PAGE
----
Although it doesn’t really make much logical sense why someone can only use their abilities some of the time, from a mechanical standpoint it becomes clear. Battles feel more chaotic and varied since there’s no guarantee that you’ll be able to use the moves you want to. Carefully balancing the strategies of your team and the counterplay to the opponents with a semi-random set of moves leads to some exciting scrapes. For instance, you could go through a drought of offensive cards and have your DPS class take more damage than anticipated so I hope your support class has some radiation damage to deal with the quickly regenerating alien shields.
These instances are set up by yet another level of overarching strategy in how your individuals synergize. There’s a real solid variety of items and class-based abilities to mix and match but not all combinations are created equal. Finding the right ideas combined with the gear to support it is pivotal in ensuring success and is extremely rewarding. Items all grant not only ability types but things like effects (fire, cryo, etc.) and card number. I thought my shield buffing support class was doing well but after what I thought was a gear upgrade, I realized that I didn’t have nearly enough taut drones to buff and promptly got flattened.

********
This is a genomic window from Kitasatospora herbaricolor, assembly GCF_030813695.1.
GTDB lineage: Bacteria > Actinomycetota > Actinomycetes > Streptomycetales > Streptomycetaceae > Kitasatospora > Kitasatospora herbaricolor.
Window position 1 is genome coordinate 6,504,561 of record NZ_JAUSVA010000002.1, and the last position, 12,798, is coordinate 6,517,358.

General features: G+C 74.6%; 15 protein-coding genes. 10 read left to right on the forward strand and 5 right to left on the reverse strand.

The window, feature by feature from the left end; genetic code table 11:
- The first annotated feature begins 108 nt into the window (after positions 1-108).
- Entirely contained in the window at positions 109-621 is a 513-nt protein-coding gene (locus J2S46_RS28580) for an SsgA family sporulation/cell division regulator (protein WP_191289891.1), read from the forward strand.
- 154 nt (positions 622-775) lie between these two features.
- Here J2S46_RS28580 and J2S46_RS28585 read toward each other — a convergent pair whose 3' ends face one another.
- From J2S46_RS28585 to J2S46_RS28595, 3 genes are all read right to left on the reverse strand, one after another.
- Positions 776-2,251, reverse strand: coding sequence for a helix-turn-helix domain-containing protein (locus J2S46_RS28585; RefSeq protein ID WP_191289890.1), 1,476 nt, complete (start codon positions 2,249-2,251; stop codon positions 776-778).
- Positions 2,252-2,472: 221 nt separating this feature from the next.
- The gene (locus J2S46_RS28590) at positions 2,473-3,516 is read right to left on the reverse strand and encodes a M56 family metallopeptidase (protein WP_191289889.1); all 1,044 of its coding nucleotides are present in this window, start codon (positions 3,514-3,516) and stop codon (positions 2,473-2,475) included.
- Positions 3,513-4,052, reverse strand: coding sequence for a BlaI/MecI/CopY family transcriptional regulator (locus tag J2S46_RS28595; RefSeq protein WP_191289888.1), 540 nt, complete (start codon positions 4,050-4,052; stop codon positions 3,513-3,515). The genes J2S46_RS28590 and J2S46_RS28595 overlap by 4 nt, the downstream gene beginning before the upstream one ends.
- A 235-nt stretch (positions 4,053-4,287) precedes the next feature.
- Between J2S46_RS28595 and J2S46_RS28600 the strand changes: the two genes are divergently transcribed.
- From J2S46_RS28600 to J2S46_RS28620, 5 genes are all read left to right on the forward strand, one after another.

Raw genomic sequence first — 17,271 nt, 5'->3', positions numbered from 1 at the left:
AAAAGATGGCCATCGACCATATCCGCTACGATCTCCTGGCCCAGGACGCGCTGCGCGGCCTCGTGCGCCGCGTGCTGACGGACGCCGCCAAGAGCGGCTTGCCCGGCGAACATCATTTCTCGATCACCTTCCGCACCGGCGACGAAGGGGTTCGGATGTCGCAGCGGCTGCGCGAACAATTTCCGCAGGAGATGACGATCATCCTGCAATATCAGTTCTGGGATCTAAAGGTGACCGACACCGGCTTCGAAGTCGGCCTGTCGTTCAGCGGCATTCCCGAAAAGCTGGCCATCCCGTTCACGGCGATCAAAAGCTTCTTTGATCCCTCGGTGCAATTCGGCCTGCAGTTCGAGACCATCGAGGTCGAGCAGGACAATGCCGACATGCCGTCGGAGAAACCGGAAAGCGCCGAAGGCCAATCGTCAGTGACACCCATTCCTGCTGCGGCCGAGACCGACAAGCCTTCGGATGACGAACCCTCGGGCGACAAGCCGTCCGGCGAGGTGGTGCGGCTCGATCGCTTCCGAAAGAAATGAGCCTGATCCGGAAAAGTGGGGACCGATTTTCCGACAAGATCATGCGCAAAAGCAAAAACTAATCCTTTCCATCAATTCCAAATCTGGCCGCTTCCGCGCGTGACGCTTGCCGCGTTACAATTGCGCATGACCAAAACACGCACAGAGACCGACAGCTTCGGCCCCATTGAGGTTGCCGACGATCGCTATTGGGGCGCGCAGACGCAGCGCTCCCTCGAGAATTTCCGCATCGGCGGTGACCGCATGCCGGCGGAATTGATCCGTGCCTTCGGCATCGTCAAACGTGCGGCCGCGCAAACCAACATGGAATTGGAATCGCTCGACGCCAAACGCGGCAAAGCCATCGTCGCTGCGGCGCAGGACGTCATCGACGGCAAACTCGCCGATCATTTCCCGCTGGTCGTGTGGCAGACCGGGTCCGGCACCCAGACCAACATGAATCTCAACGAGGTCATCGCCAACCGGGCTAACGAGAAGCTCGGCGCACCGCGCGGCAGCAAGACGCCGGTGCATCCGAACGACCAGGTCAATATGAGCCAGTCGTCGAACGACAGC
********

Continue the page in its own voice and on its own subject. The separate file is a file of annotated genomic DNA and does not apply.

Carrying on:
This state of constant flux really supplies the coal that powers this train forward. There are just so many combinations of stats, abilities, class and gear to experiment with and since you always get new upgrades and enemies, each challenge feels fresh from the last. Your ideas can really manifest themselves effectively and it’s extremely satisfying to completely annihilate an enemy when your strategies pan out. Let me reiterate how achieving this is no small feat and the robust combat system at the heart is enough for me to generally recommend Deep Sky Derelicts.
In conjunction with the aforementioned problems, there’s a serious reservation about longevity. The game has nowhere near the crushing difficulty of Darkest Dungeon, and after the early bits of struggling are over, I found my squad too effective. This would be alright alone, but there’s a real lack of any urgency or penalty that really undermines any notion of difficulty. There’s no incentive at all to be anything less than careful as possible. Even so much as a scratch to my travelers was enough to warrant a trip home since money became plentiful early on. Where the narrative could have stepped in to fill this urgency gap, I found the writing to be dry and uninspired. Despite it being so thin on dialogue, both the “main” questline and various side missions failed to leave a lasting impression.
However, the biggest knife to lasting success is the lack of mod support. This game, especially with it’s numerous bare spots, can hide or even excise the blemishes with the hard work of dedicated fans. There’s an amazing scaffolding here for improvement but without day one support, I doubt many will have the desire to go back and make content should it be put in later.
To me, Deep Sky Derelicts is a rare foil to the games of today. A title that hones in on creating exciting and rewarding gameplay systems is both difficult and rare. It’s the missing half to the atmospheric, but gameplay thin, Darkest Dungeon. That’s a real shame, too, because given the unique setting, there was so much space for creative expression. If you’re looking for another loot-based dungeon to crawl around in, there’s a solid game in here, but there’s just too many underwhelming things for me to get excited.